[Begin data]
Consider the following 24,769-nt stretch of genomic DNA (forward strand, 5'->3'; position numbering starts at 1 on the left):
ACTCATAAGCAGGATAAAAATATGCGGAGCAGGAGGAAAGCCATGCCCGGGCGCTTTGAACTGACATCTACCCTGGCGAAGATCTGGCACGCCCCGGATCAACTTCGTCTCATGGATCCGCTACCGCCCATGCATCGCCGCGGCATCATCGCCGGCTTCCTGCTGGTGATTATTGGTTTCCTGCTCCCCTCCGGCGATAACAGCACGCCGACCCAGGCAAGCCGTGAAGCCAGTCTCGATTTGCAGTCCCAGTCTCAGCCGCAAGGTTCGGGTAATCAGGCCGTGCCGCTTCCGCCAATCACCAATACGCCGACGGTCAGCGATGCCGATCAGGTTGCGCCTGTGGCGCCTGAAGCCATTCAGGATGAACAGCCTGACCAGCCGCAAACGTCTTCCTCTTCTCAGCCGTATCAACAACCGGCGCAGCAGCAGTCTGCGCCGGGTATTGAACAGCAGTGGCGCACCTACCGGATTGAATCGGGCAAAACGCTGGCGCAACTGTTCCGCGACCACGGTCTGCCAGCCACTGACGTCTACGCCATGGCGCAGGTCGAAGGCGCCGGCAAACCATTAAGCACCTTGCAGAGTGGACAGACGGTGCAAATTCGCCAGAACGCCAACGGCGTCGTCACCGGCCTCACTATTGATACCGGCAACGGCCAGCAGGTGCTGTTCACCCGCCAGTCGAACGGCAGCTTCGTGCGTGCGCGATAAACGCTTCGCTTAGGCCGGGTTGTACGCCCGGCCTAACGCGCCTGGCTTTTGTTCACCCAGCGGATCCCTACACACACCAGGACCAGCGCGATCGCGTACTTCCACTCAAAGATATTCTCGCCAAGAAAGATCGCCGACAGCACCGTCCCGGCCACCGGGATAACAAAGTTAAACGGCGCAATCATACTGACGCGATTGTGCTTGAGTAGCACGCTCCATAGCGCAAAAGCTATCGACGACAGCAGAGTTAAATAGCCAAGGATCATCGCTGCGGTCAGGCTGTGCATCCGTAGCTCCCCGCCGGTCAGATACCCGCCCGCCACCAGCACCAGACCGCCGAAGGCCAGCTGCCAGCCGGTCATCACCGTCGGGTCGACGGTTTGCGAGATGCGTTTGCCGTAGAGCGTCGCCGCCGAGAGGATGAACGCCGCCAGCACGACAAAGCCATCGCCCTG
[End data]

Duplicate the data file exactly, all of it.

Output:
Consider the following 24,769-nt stretch of genomic DNA (forward strand, 5'->3'; position numbering starts at 1 on the left):
ACTCATAAGCAGGATAAAAATATGCGGAGCAGGAGGAAAGCCATGCCCGGGCGCTTTGAACTGACATCTACCCTGGCGAAGATCTGGCACGCCCCGGATCAACTTCGTCTCATGGATCCGCTACCGCCCATGCATCGCCGCGGCATCATCGCCGGCTTCCTGCTGGTGATTATTGGTTTCCTGCTCCCCTCCGGCGATAACAGCACGCCGACCCAGGCAAGCCGTGAAGCCAGTCTCGATTTGCAGTCCCAGTCTCAGCCGCAAGGTTCGGGTAATCAGGCCGTGCCGCTTCCGCCAATCACCAATACGCCGACGGTCAGCGATGCCGATCAGGTTGCGCCTGTGGCGCCTGAAGCCATTCAGGATGAACAGCCTGACCAGCCGCAAACGTCTTCCTCTTCTCAGCCGTATCAACAACCGGCGCAGCAGCAGTCTGCGCCGGGTATTGAACAGCAGTGGCGCACCTACCGGATTGAATCGGGCAAAACGCTGGCGCAACTGTTCCGCGACCACGGTCTGCCAGCCACTGACGTCTACGCCATGGCGCAGGTCGAAGGCGCCGGCAAACCATTAAGCACCTTGCAGAGTGGACAGACGGTGCAAATTCGCCAGAACGCCAACGGCGTCGTCACCGGCCTCACTATTGATACCGGCAACGGCCAGCAGGTGCTGTTCACCCGCCAGTCGAACGGCAGCTTCGTGCGTGCGCGATAAACGCTTCGCTTAGGCCGGGTTGTACGCCCGGCCTAACGCGCCTGGCTTTTGTTCACCCAGCGGATCCCTACACACACCAGGACCAGCGCGATCGCGTACTTCCACTCAAAGATATTCTCGCCAAGAAAGATCGCCGACAGCACCGTCCCGGCCACCGGGATAACAAAGTTAAACGGCGCAATCATACTGACGCGATTGTGCTTGAGTAGCACGCTCCATAGCGCAAAAGCTATCGACGACAGCAGAGTTAAATAGCCAAGGATCATCGCTGCGGTCAGGCTGTGCATCCGTAGCTCCCCGCCGGTCAGATACCCGCCCGCCACCAGCACCAGACCGCCGAAGGCCAGCTGCCAGCCGGTCATCACCGTCGGGTCGACGGTTTGCGAGATGCGTTTGCCGTAGAGCGTCGCCGCCGAGAGGATGAACGCCGCCAGCACGACAAAGCCATCGCCCTG